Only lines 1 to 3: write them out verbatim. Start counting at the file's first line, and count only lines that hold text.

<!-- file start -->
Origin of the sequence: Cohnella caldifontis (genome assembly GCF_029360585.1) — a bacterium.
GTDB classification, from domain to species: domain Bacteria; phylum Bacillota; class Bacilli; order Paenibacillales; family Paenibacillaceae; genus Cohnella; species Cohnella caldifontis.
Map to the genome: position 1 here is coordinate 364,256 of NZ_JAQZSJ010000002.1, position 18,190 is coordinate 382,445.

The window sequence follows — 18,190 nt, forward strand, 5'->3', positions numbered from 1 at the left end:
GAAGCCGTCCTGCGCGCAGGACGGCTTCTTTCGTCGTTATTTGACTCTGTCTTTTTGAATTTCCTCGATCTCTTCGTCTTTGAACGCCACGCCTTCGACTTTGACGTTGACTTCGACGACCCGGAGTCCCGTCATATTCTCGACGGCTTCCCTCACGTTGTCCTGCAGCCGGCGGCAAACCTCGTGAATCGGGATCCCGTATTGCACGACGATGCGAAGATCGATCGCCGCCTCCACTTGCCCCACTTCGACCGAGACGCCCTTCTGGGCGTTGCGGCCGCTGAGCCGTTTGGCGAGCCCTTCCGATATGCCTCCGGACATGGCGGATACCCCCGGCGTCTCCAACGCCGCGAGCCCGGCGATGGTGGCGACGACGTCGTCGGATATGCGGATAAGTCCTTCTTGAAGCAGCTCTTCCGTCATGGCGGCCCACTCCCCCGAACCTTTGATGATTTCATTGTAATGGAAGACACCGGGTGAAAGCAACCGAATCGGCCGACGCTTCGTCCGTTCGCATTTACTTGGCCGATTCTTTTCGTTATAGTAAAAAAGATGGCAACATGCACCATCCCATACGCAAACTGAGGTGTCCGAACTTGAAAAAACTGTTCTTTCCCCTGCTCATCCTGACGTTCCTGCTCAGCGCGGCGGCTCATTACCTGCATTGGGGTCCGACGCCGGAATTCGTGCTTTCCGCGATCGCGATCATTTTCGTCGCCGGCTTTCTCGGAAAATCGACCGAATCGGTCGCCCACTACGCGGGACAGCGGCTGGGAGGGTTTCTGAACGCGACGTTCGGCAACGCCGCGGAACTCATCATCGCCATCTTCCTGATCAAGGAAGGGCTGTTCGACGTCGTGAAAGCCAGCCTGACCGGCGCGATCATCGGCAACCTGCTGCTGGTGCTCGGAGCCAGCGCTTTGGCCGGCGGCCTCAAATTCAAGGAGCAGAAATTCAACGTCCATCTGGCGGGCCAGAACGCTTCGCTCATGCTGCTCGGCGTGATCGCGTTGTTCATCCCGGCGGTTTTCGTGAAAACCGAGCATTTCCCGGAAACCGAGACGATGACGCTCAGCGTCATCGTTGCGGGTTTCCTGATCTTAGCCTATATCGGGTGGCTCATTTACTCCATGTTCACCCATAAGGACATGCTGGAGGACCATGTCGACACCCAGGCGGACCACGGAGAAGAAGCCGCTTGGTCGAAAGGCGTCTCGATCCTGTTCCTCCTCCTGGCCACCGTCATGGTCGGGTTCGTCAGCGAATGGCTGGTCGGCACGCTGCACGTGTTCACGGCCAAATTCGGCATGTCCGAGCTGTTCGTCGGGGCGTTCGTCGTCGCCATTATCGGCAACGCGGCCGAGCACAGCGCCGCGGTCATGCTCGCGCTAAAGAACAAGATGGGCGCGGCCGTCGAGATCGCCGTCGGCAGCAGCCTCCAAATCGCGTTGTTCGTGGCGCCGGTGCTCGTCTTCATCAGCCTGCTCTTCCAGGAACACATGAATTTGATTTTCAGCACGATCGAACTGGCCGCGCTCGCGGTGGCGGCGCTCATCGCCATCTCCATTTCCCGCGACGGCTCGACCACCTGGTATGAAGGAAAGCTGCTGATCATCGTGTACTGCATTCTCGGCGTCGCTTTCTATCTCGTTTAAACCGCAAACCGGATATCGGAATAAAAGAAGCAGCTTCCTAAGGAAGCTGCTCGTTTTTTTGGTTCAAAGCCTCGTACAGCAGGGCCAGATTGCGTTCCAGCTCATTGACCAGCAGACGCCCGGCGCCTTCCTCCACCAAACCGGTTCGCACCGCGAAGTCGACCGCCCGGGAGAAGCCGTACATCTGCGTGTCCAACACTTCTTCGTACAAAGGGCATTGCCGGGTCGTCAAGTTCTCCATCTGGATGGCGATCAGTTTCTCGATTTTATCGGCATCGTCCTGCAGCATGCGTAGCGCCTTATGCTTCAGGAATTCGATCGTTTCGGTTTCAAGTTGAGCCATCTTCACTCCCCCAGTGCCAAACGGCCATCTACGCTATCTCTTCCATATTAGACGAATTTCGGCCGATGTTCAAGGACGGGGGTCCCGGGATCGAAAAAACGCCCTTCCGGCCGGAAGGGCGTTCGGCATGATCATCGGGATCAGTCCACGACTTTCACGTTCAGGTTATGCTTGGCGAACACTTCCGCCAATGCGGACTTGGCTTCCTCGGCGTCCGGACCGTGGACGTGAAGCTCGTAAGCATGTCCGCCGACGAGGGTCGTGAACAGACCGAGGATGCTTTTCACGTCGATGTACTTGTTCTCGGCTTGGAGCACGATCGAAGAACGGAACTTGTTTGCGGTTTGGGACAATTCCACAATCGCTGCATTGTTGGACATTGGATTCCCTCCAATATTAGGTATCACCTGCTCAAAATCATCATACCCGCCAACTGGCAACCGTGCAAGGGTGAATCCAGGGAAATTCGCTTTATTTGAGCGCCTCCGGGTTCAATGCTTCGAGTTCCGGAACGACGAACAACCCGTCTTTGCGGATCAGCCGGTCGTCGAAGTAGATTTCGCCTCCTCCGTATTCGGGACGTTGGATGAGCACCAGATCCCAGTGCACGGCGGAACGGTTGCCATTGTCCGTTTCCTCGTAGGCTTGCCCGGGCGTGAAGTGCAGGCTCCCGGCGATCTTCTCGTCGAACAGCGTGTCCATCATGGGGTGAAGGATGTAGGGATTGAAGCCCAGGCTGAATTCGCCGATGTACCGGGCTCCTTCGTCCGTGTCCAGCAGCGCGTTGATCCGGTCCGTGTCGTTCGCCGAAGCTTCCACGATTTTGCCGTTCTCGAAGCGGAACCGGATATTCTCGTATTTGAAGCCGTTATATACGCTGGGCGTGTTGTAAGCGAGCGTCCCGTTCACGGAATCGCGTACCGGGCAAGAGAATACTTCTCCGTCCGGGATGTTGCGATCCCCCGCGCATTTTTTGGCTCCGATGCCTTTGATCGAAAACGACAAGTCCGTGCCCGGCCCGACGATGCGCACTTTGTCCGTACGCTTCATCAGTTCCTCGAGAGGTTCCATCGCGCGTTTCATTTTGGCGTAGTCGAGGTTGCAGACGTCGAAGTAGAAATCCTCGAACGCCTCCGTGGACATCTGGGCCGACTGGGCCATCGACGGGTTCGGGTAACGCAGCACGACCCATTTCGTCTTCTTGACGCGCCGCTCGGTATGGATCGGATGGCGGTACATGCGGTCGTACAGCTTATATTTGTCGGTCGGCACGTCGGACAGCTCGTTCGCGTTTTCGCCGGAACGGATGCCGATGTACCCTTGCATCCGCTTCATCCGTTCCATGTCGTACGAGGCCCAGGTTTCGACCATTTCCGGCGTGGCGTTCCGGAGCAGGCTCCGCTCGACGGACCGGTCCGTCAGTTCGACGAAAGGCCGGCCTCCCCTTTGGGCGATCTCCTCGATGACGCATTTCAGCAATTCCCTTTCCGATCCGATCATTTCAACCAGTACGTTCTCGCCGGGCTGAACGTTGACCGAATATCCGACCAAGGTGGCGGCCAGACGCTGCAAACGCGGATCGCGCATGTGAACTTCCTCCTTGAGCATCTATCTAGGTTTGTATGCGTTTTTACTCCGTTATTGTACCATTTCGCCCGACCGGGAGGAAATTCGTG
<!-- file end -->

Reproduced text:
Origin of the sequence: Cohnella caldifontis (genome assembly GCF_029360585.1) — a bacterium.
GTDB classification, from domain to species: domain Bacteria; phylum Bacillota; class Bacilli; order Paenibacillales; family Paenibacillaceae; genus Cohnella; species Cohnella caldifontis.
Map to the genome: position 1 here is coordinate 364,256 of NZ_JAQZSJ010000002.1, position 18,190 is coordinate 382,445.